This became the most important center of orthodox Christian ascetic groups in the centuries that followed. In the modern era, Mount Athos and Meteora have remained a significant center. Sexual abstinence such as those of the Encratites sect of Christians was only one aspect of ascetic renunciation, both natural and unnatural asceticism have been part of Christian asceticism; the natural ascetic practices have included simple living, begging and ethical practices such as humility, compassion and prayer. Evidence of extreme unnatural asceticism in Christianity appear in 2nd-century texts and thereafter, in both the Eastern Orthodox Christianity and the Western sister tradition, such as the practice of chaining the body to rocks, eating only grass, praying seated on a pillar in the elements for decades such as by the monk Simeon Stylites, solitary confinement inside a cell, abandoning personal hygiene and adopting lifestyle of a beast, self-inflicted pain and voluntary suffering; such ascetic practices were linked to the Christian concepts of redemption.
Evagrius Ponticus called Evagrius the Solitary was a educated monastic teacher who produced a large theological body of work ascetic, including the Gnostikos known as The Gnostic: To t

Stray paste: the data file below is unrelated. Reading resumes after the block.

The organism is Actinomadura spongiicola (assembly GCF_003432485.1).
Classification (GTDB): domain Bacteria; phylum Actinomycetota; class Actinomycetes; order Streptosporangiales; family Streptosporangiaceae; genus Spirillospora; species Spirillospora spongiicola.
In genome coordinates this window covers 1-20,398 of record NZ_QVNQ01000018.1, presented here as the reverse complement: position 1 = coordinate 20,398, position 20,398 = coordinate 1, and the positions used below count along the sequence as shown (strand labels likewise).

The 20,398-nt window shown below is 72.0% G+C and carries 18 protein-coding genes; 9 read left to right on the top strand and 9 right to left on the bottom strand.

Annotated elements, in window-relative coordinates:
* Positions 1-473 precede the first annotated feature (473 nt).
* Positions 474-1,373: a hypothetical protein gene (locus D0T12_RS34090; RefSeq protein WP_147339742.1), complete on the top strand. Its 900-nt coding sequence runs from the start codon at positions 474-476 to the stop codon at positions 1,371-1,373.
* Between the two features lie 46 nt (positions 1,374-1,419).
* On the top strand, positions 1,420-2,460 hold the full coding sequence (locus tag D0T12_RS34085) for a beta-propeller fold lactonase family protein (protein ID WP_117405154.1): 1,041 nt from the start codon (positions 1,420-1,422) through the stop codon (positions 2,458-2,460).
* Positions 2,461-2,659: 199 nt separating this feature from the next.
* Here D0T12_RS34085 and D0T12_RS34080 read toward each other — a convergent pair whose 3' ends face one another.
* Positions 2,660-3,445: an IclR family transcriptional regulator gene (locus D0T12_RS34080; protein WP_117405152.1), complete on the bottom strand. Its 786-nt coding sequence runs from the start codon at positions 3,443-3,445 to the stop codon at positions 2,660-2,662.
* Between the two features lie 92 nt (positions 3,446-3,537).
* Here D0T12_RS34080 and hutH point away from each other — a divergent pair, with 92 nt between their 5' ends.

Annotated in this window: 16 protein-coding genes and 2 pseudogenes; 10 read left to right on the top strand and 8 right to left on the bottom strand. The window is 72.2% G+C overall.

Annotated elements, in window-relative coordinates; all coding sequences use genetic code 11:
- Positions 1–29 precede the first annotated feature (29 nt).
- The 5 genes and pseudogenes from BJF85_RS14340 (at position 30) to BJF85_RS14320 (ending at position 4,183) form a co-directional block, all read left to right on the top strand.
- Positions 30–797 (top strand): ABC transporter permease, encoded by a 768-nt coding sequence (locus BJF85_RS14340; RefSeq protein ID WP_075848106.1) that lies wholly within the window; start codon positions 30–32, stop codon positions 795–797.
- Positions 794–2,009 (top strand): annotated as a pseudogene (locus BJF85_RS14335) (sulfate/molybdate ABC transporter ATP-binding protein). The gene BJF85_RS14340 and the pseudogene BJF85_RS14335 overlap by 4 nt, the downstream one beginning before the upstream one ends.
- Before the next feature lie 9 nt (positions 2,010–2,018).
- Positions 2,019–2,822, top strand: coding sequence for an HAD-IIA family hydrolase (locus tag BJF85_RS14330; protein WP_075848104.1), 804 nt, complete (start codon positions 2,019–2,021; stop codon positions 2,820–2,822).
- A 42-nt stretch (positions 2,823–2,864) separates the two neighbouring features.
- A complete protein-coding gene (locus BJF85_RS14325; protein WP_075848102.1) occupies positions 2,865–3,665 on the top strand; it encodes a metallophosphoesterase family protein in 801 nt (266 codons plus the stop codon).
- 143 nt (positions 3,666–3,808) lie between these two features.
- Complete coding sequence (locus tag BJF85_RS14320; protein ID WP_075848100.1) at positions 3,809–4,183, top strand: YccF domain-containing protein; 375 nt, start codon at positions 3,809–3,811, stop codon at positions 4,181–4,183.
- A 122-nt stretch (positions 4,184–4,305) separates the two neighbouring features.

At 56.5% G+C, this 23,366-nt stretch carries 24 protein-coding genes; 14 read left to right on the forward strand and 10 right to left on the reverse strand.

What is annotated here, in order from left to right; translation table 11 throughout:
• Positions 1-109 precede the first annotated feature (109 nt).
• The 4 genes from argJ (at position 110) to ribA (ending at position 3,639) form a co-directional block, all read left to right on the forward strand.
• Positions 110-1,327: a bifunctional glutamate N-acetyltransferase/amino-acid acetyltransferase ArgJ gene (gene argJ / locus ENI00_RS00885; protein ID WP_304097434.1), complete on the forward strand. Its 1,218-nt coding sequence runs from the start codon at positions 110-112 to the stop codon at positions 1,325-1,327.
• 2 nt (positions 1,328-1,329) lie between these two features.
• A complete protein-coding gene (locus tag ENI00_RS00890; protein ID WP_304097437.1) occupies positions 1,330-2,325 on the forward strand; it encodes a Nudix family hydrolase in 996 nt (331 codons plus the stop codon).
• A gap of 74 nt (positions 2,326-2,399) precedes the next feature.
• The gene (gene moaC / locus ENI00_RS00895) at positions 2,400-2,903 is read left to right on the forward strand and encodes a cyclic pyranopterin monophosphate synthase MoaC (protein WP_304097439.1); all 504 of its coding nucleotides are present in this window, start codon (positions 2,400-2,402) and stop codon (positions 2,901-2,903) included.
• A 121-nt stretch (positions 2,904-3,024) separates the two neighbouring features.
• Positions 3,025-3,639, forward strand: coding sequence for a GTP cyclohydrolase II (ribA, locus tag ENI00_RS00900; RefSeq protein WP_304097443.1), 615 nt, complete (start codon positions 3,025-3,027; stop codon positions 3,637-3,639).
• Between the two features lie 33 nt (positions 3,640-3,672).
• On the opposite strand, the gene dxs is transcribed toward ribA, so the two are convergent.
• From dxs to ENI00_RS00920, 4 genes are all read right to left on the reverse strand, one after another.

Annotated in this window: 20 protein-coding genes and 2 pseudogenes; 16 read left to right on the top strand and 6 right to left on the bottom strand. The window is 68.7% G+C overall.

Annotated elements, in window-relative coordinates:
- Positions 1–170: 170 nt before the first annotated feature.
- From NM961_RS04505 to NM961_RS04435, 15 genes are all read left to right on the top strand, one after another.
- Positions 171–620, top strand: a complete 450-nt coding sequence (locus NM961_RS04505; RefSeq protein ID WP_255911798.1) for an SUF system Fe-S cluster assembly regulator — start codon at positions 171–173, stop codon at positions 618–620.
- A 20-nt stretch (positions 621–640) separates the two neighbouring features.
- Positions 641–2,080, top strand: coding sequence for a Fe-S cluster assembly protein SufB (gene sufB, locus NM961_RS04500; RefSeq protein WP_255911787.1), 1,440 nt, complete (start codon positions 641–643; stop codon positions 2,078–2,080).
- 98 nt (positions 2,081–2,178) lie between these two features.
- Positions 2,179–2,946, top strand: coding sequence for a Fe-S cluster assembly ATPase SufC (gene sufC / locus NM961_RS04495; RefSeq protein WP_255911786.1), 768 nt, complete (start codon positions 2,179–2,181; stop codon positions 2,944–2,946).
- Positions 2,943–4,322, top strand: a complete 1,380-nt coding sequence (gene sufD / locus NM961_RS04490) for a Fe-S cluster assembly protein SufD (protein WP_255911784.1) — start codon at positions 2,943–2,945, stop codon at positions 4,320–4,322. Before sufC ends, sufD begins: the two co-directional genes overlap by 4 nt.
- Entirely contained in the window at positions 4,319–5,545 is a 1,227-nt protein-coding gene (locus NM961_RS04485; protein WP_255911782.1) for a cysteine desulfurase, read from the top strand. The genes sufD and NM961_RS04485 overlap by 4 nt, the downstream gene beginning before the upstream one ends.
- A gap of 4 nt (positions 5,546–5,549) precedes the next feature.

The Gulag was the government agency in charge of the Soviet forced-labor camp-system, set up under Vladimir Lenin and reached its peak during Joseph Stalin's rule from the 1930s to the early 1950s. English-language speakers use the word gulag to refer to any forced-labor camp in the Soviet Union, including camps which existed in post-Stalin times; the camps housed a wide range of convicts, from petty criminals to political prisoners. Large numbers were convicted by simplified procedures, such as by NKVD troikas or by other instruments of extrajudicial punishment; the Gulag is recognized by many as a major instrument of political repression in the Soviet Union. The agency was first administered by the GPU by the NKVD and in the final years by the Ministry of Internal Affairs; the Solovki prison camp, the first corrective labor camp constructed after the revolution, was established in 1918 and legalized by a decree "On the creation of the forced-labor camps" on April 15, 1919. The internment system grew reaching a population of 100,000 in the 1920s.